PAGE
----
Q. How can we improve our risk assessment?
A. You should look at the hazard points first, rather than just assessing your guards. Recently, we helped one employer with a risk assessment and found 30 to 40 points that needed guarding — points the employer just didn’t see. The employer had been so focused on the existing guards that other hazards were overlooked. You also need to understand the root cause of hazards. Machines often get jammed in mills, for example. While effective safeguarding procedures are a must, it’s important to also explore the cause of the jams. If you figure that out, you might be able to eliminate the hazard.

Q. What safeguarding technology is available?
A. Light curtains, which use photoelectric sensors, are very effective when workers must frequently access a guarded area and physical barriers would be an impediment. You can also consider safety laser scanners to guard large areas. Both technologies use light to detect motion, shutting down equipment when there’s movement. A couple of B.C. firms are in a pilot project using kinetic energy. They’re testing motion detectors that won’t allow safeguards to open until all motion stops. We recently had an incident where a worker was pulled into a log canter while cleaning the machine after using an improper lockout procedure; the worker was seriously injured and could have been killed. An electronic safety device, and costing less than $1,000, used to detect the kinetic energy, could have prevented the incident.

Q. How can investing in safeguarding help our bottom line?
A. Without effective safeguarding, you’re going to pay through injury costs, more down time, and higher assessments. When you protect your employees, you protect your business. Updating equipment or investing in new technology not only enhances safety but can also increase productivity by making operators more confident and faster in their work. As an employer, one of the most cost-efficient steps you can take is to ensure workers are properly trained in safeguarding and lockout procedures. The time it takes to put safety precautions in place is far less than the time it takes to deal with an accident.

Q. Aren’t safeguarding and lockout the same thing?
A. No. Safeguarding is a general term for measures put on a machine to protect workers when the machinery or equipment is operating. Lockout is a procedure to protect your workers once safeguarding is removed, during maintenance or other necessary procedures. Both safety measures must be provided.

Q. Where can we get more information on safeguarding?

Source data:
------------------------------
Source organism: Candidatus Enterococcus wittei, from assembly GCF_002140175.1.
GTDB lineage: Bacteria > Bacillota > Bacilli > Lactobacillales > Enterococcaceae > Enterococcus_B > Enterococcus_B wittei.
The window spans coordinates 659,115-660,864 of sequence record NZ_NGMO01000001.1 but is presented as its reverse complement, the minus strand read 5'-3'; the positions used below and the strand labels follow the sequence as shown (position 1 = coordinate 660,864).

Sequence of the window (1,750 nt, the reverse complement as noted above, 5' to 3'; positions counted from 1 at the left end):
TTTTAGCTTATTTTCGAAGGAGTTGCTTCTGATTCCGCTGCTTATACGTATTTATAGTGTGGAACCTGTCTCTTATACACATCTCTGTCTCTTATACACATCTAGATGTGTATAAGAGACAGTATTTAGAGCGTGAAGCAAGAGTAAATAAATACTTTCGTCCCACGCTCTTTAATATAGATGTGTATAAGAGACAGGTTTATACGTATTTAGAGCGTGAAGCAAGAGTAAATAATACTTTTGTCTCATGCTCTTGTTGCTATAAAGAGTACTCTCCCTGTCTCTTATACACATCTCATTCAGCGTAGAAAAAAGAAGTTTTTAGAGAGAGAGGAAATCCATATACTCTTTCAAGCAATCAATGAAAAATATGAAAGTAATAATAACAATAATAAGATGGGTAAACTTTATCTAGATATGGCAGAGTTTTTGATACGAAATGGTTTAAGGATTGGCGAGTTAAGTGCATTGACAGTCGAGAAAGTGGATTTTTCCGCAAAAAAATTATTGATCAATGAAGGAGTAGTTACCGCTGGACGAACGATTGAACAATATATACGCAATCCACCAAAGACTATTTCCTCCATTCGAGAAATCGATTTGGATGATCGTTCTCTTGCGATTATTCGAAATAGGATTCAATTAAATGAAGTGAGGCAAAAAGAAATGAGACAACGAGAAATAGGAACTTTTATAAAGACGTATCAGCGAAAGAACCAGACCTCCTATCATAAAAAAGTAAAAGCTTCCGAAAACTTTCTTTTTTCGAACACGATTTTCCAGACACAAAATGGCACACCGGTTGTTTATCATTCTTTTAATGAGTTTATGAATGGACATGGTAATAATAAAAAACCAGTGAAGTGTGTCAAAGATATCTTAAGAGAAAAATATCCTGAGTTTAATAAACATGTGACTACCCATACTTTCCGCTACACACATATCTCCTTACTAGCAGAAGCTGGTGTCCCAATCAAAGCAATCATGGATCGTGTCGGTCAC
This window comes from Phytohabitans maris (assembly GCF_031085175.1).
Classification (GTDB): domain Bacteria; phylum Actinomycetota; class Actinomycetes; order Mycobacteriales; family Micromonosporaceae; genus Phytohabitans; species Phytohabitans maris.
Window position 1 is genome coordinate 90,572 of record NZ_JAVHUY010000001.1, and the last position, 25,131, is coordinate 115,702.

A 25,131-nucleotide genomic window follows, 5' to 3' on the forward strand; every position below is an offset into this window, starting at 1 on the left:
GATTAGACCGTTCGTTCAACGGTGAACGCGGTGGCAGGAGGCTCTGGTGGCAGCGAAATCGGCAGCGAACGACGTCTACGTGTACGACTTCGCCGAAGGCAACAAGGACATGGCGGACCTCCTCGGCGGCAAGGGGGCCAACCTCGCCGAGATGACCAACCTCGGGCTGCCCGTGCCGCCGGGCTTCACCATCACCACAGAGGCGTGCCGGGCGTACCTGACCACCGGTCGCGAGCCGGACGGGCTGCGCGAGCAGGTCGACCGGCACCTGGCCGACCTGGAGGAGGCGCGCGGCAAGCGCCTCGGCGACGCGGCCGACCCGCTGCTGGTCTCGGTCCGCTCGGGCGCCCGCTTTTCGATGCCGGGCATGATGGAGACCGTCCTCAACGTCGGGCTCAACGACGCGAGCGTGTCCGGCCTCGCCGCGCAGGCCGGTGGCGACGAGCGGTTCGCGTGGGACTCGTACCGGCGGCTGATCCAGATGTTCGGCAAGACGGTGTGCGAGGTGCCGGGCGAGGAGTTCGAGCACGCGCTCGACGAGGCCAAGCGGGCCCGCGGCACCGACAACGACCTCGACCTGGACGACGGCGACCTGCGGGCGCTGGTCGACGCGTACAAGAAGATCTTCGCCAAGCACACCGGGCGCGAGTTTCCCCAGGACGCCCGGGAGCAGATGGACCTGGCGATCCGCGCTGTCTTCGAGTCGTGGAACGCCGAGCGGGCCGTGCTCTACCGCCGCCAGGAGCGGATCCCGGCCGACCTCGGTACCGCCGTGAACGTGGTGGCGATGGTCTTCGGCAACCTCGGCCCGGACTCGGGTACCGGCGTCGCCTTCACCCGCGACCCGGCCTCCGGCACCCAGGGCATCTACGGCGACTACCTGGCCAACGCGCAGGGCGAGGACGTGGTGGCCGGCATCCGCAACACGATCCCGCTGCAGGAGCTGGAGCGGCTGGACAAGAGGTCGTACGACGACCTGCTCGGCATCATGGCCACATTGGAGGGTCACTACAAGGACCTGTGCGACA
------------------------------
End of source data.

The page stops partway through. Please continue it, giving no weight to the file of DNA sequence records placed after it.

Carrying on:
A. Our spring campaign, “Attaching a Finger Isn’t as Easy,” gets underway mid-March. We have practical tips and helpful online resources for you to use in your shop. Resources include:

• A guide to new technologies
• Safeguarding guide for manufacturing
• Safeguarding checklist
• Safety tips for safeguarding, lockout, and kickbacks

Visit for more information and resources. Looking for answers to your specific health and safety questions? Send them to us at

Mike Tasker work is the Prince George region of BC and has been a WorkSafeBC Occupational Safety Officer for 17 years.

Courtesy of WorkSafeBC Magazine.                                 [top]

FWSN Media Room

The Forest Worker Safety Network regularly reviews logging videos on The video below is our feature pick for this month. Click the video screen if you wish to enlarge the video for viewing on in new browser window on the website.  [top]

On the Landing - In The Clear Series

This is part one of the four part In The Clear video series from The video below is an introduction to being at the right place at the right time, every time, on the landing. Landings are dynamic and constantly changing, and may present many potential hazardous conditions. It's important that yarding and loading is planned to ensure that the work can be conducted safely and that we ensure everyone is accounted for before any movements of people or machinery. People in the landing need to assess their work and all other activities on the road because all movement in the landing must be coordinated and communicated clearly. Everyone must be accounted for visually and/or auditory before equipment starts to move. Avoid having crew in the “Cone of Danger” as there is the potential for runaway logs and rocks.  Courtesy of

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Safe Workplaces... Our Right, Our Responsibility

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FWSN Tailgate Talk

Safe Workplaces... Our Right, Our Responsibility

Day of Mourning - April 28th


Forest Worker Safety Network

The Forest Workers Safety Network (FWSN) is an initiative of United Steelworkers (USW) District 3, which represents over 20,000 forest workers in British Columbia.

In light of rising forest industry fatalities and injuries, the FWSN has been formed as a response to a demand for a worker-focused information and networking system. The FWSN is available to all BC forest workers, at no cost, whether or not they are members of the United Steelworkers (USW) union.

The FWSN is initiating its activities by disseminating information developed for BC Coastal loggers and woodlands employees, from stump to dump and beyond. We are also collecting information on safety issues in the sector and on urgent and pressing issues that groups of workers and individuals face. We provide general health and safety information and information on the USW’s ongoing efforts to stop needless fatalities and injuries.

There will be regular communications for all workers who sign up.

Join the Forest Workers Safety Network today!  [back to top]

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Forest Workers Safety Network - 2009